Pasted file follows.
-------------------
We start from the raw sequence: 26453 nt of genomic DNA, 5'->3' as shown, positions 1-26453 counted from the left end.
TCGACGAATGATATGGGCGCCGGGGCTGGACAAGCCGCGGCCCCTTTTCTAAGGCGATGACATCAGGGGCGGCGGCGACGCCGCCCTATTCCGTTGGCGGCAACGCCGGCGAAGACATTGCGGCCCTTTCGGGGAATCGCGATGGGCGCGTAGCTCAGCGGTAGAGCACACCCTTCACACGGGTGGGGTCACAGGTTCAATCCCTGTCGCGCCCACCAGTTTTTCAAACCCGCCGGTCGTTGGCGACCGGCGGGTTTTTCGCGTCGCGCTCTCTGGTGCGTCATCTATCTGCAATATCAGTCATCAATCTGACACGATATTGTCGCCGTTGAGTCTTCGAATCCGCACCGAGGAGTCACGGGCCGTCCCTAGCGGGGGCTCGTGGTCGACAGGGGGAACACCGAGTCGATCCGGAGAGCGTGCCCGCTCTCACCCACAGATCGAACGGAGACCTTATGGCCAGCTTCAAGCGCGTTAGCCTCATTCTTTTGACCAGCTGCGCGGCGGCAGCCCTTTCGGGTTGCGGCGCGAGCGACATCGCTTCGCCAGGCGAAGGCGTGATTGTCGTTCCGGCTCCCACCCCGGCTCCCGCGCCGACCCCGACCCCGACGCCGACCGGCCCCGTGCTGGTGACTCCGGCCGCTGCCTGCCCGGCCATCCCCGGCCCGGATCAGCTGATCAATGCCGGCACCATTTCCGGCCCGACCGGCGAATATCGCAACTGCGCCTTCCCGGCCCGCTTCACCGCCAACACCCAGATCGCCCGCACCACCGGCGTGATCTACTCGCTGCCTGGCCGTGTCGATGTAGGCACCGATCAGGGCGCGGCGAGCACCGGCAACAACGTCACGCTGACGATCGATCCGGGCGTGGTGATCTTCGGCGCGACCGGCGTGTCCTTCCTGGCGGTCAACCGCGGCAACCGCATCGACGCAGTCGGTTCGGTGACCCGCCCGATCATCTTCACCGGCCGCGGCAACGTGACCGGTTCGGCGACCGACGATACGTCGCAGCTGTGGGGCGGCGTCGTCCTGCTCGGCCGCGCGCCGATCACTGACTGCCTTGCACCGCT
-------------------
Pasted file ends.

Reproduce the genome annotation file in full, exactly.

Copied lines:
We start from the raw sequence: 26453 nt of genomic DNA, 5'->3' as shown, positions 1-26453 counted from the left end.
TCGACGAATGATATGGGCGCCGGGGCTGGACAAGCCGCGGCCCCTTTTCTAAGGCGATGACATCAGGGGCGGCGGCGACGCCGCCCTATTCCGTTGGCGGCAACGCCGGCGAAGACATTGCGGCCCTTTCGGGGAATCGCGATGGGCGCGTAGCTCAGCGGTAGAGCACACCCTTCACACGGGTGGGGTCACAGGTTCAATCCCTGTCGCGCCCACCAGTTTTTCAAACCCGCCGGTCGTTGGCGACCGGCGGGTTTTTCGCGTCGCGCTCTCTGGTGCGTCATCTATCTGCAATATCAGTCATCAATCTGACACGATATTGTCGCCGTTGAGTCTTCGAATCCGCACCGAGGAGTCACGGGCCGTCCCTAGCGGGGGCTCGTGGTCGACAGGGGGAACACCGAGTCGATCCGGAGAGCGTGCCCGCTCTCACCCACAGATCGAACGGAGACCTTATGGCCAGCTTCAAGCGCGTTAGCCTCATTCTTTTGACCAGCTGCGCGGCGGCAGCCCTTTCGGGTTGCGGCGCGAGCGACATCGCTTCGCCAGGCGAAGGCGTGATTGTCGTTCCGGCTCCCACCCCGGCTCCCGCGCCGACCCCGACCCCGACGCCGACCGGCCCCGTGCTGGTGACTCCGGCCGCTGCCTGCCCGGCCATCCCCGGCCCGGATCAGCTGATCAATGCCGGCACCATTTCCGGCCCGACCGGCGAATATCGCAACTGCGCCTTCCCGGCCCGCTTCACCGCCAACACCCAGATCGCCCGCACCACCGGCGTGATCTACTCGCTGCCTGGCCGTGTCGATGTAGGCACCGATCAGGGCGCGGCGAGCACCGGCAACAACGTCACGCTGACGATCGATCCGGGCGTGGTGATCTTCGGCGCGACCGGCGTGTCCTTCCTGGCGGTCAACCGCGGCAACCGCATCGACGCAGTCGGTTCGGTGACCCGCCCGATCATCTTCACCGGCCGCGGCAACGTGACCGGTTCGGCGACCGACGATACGTCGCAGCTGTGGGGCGGCGTCGTCCTGCTCGGCCGCGCGCCGATCACTGACTGCCTTGCACCGCT